The Lost Boy: the Final Chapter

It turned out that getting into the castle wasn’t as difficult as Godson had imagined. He floated low around the perimeter and found a crack in the wall big enough for him to slip through. But getting out, he would discover, would be a different story.

He snuck through the halls of the castle as silently as possible, avoiding dozens of Black Knights around every corner, and wishing with all his might that he still had the shield. But eventually he overheard a knight talking about locking “that pesky little girl in the dungeon”, descended the stairs to the lower level, and found Numa sitting inside a cell behind a black iron gate.

“Godson!” she shouted.
“Shhhhh!” he told her, rushing to the gate. “They’ll hear you.”
But as if she didn’t hear him, she replied, “Look what I found.”
“The blue light, I know.”
“No,” Numa shook her head. Then she lifted a half-eaten bar of chocolate in the air, grinning from ear to ear.
Godson couldn’t help but laugh.

“Oh and this too.” Numa stepped to the side and revealed a gleaming silver sword stabbed into the floor. “But I can’t pull it out. Maybe you should try.”
“Well, it would be much easier if I could get inside the cell, Numa.”
“This might help,” she replied, holding up a key.
Godson sighed, but couldn’t help but laugh again. “Then why didn’t you just free yourself?”

“Well, that wouldn’t be any fun,” she said, unlocking the gate.
Godson stepped inside, grabbed the hilt of the sword, then stoped and looked at Numa when a thought occurred to him. “Did you get caught on purpose?”
Numa winked at him.

He laughed to himself then pulled the sword out of the ground. The metal shone in his hand, lighting up the entire cell like a silver torch. Then he turned to Numa. “Let’s go. Getting in here was pretty easy.”
Then, as if to prove a point, a group of Black Knights suddenly appeared at the end of the hall.
“But getting out’s gonna be impossible!” Numa shouted. “This is gonna be so much fun.”

Godson watched as the Knights ran towards him, arrows aimed at him and Numa. He took a deep breath, held the sword with two hands in front of him, then ran straight towards the knights. He had no idea what this sword could do, but trusted that whatever it was was going to help them escape. And to his shock, the second he swung the first slash, there was an explosion of blue light and everything froze still. He kept slashing and went from knight to knight, cutting through their armor while their bodies floated in a sea of syrup. And when he was done, he stood at the end of the hall as time went back on the move and the knights’ bodies dropped to the floor.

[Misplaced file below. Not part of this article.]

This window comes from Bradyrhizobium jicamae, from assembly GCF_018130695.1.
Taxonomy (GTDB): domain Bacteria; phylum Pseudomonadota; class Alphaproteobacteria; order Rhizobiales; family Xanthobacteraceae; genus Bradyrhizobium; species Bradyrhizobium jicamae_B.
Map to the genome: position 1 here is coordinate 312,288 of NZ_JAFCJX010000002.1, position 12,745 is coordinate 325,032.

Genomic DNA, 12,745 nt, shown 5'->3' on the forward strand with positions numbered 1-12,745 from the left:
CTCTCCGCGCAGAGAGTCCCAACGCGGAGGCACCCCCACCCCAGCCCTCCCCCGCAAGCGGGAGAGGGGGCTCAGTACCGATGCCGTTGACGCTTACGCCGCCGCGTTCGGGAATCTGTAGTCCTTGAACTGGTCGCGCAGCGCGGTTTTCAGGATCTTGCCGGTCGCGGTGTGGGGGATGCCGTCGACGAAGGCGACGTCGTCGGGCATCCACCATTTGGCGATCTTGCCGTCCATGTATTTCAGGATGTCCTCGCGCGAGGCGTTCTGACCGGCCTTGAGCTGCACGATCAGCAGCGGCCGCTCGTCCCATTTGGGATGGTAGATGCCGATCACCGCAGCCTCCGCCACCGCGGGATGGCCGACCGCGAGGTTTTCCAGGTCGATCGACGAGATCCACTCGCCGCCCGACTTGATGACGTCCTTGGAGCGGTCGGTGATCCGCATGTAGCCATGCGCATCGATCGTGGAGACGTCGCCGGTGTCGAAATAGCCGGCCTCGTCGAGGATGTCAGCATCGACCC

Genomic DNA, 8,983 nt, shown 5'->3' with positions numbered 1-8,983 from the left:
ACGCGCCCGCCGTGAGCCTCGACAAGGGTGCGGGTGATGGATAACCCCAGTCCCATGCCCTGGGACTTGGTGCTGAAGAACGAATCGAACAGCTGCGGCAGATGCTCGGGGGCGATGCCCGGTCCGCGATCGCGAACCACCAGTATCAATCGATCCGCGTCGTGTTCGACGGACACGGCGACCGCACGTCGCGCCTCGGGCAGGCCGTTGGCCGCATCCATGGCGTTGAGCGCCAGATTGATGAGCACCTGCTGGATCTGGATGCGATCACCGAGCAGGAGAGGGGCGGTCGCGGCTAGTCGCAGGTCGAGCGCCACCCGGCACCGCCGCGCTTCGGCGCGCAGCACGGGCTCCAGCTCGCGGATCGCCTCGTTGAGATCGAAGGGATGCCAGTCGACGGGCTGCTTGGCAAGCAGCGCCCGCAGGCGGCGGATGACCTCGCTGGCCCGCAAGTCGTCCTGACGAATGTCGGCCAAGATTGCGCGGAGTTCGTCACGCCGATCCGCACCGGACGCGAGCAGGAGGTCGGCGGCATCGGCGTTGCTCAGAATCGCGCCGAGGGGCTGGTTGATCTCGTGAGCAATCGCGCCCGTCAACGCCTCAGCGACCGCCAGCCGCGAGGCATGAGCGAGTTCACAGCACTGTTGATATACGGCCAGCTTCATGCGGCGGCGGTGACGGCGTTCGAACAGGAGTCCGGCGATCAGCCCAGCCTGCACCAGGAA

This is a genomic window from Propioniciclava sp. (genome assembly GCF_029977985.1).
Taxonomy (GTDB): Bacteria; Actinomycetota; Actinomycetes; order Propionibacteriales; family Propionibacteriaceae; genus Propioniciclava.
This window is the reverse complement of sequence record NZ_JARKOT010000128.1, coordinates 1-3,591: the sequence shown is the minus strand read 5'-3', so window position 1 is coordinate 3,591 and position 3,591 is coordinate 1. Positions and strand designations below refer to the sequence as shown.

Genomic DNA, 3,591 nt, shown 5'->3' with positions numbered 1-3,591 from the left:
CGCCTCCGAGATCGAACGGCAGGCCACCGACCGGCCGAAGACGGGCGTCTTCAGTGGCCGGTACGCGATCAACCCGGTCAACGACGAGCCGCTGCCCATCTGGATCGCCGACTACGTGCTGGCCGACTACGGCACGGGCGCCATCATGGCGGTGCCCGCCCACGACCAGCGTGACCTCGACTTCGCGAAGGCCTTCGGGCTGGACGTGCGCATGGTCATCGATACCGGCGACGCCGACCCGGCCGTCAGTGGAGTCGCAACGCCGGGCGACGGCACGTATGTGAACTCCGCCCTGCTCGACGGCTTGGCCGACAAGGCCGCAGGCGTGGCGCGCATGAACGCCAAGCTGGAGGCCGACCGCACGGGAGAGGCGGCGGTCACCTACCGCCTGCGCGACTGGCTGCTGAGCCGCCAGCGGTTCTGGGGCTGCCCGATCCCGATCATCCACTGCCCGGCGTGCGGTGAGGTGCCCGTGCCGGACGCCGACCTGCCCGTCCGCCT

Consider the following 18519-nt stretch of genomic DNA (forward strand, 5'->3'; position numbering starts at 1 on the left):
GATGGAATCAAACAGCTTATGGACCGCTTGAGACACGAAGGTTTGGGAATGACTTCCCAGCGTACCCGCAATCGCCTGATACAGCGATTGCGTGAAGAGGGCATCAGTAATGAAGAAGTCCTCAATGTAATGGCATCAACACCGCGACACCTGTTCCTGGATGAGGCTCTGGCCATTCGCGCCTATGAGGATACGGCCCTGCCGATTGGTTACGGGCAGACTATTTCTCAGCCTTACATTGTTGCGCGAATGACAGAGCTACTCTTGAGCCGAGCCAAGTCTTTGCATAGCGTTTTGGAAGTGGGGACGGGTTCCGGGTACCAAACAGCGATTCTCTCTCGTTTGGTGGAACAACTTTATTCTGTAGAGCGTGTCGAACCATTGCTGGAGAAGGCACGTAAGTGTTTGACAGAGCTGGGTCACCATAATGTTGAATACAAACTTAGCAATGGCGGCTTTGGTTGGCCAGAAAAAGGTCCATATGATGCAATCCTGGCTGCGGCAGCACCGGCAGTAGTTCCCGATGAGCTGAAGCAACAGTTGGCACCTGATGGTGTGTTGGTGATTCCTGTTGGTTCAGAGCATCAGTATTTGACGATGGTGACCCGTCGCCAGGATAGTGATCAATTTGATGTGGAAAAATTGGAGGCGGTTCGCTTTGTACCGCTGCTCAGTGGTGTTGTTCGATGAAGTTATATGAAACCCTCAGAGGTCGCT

“Well done!” Numa applauded.
And on they went through the castle, slashing through dozens of knights at a time at the speed of lightning on their way out. But by the time they made it to the dining hall, Godson was exhausted and stopped, hunched over his knees. The sword took a lot more energy to use than he had expected. And soon the knights were surrounding them on every side of the dining hall, arrows aimed and ready.

“I guess this is the end,” Godson breathed, holding his chest to catch his breath.
“Nothing ever really ends, Godson,” Numa said and she winked at him.
The knights pulled their bowstrings to fire, but suddenly, the ground shook with a series of thuds. The next instant, the doors were smashed open and a horde of ogres rushed into the dining hall.
“Shrekky!” Numa shouted.

The baby ogre giggled and held up the shield in its hands. Then it tossed it to Godson and he caught it. There was another crash as the swamp monster broke through a wall, holding the belt and helmet, followed by several alligators. And lastly, a pack of giant brown bears hobbled into the hall, roaring, with one of the cubs wearing the breastplate.

Numa turned to Godson next to her and whispered, “I can talk to animals too.”
Before Godson could ask why she had never done that before, a massive brawl ensued between the knights and the forest creatures. But within moments it was very clear that the knights were sorely outmatched and the creatures drove them out of the castle.

And when they were gone, the creatures gave the toys back to Godson then returned to the forest. And now, dressed in armor from head to toe, Numa led Godson back down to the dungeon where they found a gray-haired man with a golden crown in a cell waiting for them. The man stood and smiled as Godson approached, walked up to the gate, and said, “Well done, my son.”

And Godson discovered that day not only that his father was a king, but that he himself was a knight.

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